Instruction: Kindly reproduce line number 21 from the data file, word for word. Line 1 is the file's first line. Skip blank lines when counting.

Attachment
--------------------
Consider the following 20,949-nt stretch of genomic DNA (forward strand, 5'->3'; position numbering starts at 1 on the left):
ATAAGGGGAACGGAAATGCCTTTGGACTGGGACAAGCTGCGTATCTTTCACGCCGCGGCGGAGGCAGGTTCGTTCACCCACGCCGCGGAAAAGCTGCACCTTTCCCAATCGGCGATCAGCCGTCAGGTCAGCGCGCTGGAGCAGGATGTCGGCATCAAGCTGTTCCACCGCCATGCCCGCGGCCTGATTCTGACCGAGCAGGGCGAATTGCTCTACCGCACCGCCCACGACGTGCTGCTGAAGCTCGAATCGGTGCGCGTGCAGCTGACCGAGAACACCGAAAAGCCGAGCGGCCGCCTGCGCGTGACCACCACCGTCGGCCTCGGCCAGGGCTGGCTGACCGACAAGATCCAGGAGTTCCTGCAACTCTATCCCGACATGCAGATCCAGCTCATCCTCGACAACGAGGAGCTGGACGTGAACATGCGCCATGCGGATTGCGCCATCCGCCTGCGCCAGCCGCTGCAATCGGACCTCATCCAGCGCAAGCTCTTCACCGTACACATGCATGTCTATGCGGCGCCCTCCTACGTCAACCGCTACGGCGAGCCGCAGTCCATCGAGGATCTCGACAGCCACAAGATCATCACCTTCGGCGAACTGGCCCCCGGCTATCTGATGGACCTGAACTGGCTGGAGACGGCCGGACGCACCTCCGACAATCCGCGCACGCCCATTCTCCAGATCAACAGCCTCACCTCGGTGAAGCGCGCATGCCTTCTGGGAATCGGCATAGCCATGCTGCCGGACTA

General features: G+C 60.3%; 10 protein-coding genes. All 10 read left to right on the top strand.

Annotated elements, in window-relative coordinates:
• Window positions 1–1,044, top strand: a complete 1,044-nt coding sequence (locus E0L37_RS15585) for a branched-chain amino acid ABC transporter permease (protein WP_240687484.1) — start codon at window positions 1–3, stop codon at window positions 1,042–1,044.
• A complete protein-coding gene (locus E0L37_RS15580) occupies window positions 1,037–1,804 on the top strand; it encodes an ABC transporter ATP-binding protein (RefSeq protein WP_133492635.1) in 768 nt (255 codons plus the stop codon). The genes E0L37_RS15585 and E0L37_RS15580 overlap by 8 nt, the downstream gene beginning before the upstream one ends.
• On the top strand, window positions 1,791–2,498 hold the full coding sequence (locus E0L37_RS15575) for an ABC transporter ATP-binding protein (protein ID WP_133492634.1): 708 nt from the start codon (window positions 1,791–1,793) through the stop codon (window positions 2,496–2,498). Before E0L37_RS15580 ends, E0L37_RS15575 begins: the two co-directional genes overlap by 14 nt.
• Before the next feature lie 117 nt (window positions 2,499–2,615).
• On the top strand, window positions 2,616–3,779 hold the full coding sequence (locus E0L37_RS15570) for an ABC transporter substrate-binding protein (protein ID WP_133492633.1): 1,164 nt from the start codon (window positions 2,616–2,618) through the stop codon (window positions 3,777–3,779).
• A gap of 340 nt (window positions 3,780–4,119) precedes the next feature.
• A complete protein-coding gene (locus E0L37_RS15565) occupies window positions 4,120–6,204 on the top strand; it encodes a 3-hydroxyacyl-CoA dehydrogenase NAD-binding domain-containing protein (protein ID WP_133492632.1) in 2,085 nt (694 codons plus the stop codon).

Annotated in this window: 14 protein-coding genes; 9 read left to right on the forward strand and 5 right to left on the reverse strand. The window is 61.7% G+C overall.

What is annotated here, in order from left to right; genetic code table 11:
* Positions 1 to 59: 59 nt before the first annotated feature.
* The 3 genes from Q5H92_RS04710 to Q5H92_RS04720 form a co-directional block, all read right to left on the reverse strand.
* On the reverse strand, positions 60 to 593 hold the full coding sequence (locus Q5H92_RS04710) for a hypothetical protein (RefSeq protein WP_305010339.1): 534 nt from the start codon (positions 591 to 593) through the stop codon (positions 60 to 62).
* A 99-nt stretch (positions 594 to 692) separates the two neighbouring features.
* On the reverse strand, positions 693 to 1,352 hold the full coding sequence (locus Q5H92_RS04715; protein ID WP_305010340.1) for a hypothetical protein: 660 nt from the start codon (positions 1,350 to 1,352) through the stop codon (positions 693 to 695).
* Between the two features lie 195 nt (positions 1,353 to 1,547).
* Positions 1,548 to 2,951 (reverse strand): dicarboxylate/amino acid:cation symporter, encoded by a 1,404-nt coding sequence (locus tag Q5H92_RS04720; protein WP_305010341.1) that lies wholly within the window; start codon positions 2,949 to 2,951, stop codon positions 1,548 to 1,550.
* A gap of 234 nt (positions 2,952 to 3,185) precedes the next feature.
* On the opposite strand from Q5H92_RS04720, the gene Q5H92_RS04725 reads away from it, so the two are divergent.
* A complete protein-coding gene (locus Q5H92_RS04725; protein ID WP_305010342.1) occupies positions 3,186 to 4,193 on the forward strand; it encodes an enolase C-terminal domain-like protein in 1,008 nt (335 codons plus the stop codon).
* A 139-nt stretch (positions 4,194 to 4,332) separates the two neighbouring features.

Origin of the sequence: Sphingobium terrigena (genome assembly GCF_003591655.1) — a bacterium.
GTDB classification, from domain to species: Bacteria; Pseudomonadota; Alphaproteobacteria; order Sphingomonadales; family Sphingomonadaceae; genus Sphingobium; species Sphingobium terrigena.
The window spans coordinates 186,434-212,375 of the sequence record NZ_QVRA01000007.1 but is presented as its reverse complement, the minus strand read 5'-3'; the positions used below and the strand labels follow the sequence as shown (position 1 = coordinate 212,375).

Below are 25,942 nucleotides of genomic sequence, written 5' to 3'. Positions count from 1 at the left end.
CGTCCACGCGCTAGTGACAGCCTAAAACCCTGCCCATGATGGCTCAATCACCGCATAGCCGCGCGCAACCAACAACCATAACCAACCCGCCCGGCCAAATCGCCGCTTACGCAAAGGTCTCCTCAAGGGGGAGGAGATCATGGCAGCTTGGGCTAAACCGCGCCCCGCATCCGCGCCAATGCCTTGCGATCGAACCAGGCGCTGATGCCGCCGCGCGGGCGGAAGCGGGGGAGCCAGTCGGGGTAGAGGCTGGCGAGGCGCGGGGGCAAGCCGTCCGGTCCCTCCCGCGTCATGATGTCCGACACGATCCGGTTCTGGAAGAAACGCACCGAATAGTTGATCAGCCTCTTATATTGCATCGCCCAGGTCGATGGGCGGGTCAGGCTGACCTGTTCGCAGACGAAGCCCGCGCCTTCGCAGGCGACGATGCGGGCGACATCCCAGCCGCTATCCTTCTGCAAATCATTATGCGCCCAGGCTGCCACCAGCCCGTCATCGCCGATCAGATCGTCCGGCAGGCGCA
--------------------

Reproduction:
* A gap of 234 nt (positions 2,952 to 3,185) precedes the next feature.